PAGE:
Ford Reportedly Cancels Plans for 2020 Fusion Redesign

If true, this is another victory for SUVs in their battle against cars.

Ford

The continuing downward turn in US sales of mid-size sedans may soon claim another casualty: . Ford has canceled plans for a 2020 redesign of the Fusion, according to the , which obtained a letter to suppliers stating as much. Although this doesn’t yet mean that the Fusion nameplate will be axed altogether, it puts its future into question as Ford reevaluates its car lineup.

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At this point, it seems most likely that the current Fusion, which has been around since 2012, will continue to be sold for a few more years without major changes. A Ford spokesperson told Car and Driver in a statement that “new fresh features” are coming for the Fusion in the future, which suggests a minor freshening rather than a full redesign. Sales have been declining recently as the Fusion ages and faces stiff competition from the likes of and . Ford’s popular Escape crossover, meanwhile, increased sales an incremental 0.4 percent, to 308,296 units in 2017, despite the fact that it, too, has gone several years without a redesign. In 2017, Fusion sales dropped 21 percent to 209,623, a far cry from the Accord’s 322,655 units and the Camry’s 387,081 total.

The cancellation of the planned redesign raises many questions for the Fusion’s status after the current model runs its course. It’s possible that Ford could be restructuring the Fusion’s place in the lineup, and the likely cancellation of could play a part in the realignment. Newly minted Ford CEO Jim Hackett suggested to the Detroit News that the Fusion could grow larger in the future to play to the American taste for bigger vehicles. This may also signal that the Fusion may eventually diverge from its European twin, the Mondeo, which is reportedly ending production soon.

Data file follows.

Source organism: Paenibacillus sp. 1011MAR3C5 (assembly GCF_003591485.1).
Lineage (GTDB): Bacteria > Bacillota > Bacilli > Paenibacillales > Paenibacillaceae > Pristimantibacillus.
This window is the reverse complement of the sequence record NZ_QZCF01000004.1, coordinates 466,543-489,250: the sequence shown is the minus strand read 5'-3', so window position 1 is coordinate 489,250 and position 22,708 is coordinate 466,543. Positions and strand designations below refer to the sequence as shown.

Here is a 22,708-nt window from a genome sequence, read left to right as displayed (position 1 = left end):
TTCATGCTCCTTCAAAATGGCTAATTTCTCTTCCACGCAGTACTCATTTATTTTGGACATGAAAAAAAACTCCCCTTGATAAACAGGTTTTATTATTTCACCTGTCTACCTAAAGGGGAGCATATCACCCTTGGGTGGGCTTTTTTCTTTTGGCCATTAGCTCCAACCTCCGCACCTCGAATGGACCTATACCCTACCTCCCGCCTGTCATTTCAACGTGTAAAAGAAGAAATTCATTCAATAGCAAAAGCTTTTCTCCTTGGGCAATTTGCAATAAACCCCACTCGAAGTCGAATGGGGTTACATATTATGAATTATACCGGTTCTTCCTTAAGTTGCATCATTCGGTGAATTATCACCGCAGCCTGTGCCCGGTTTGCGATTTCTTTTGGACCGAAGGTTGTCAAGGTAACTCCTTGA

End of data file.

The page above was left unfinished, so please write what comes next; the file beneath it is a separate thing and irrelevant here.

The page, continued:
Ford’s manufacturing will play a large role in the Fusion’s future as well; US versions of the sedan are currently built at a plant in Hermosillo, Mexico, where Ford has already reduced output. The for the United States will soon be imported to our shores from a new production location in China, where a new mid-size Fusion for the China market will also be built. Ford has denied reports, however, that this new Fusion will come to the United States.

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Put all this together, and it’s looking increasingly likely that the Fusion won’t exist in America past 2020 or so—at least, not in its current mid-size sedan form. We’ll keep our ear to the ground to see if we can find anything more out about Ford’s evolving passenger-car plans in the near future.

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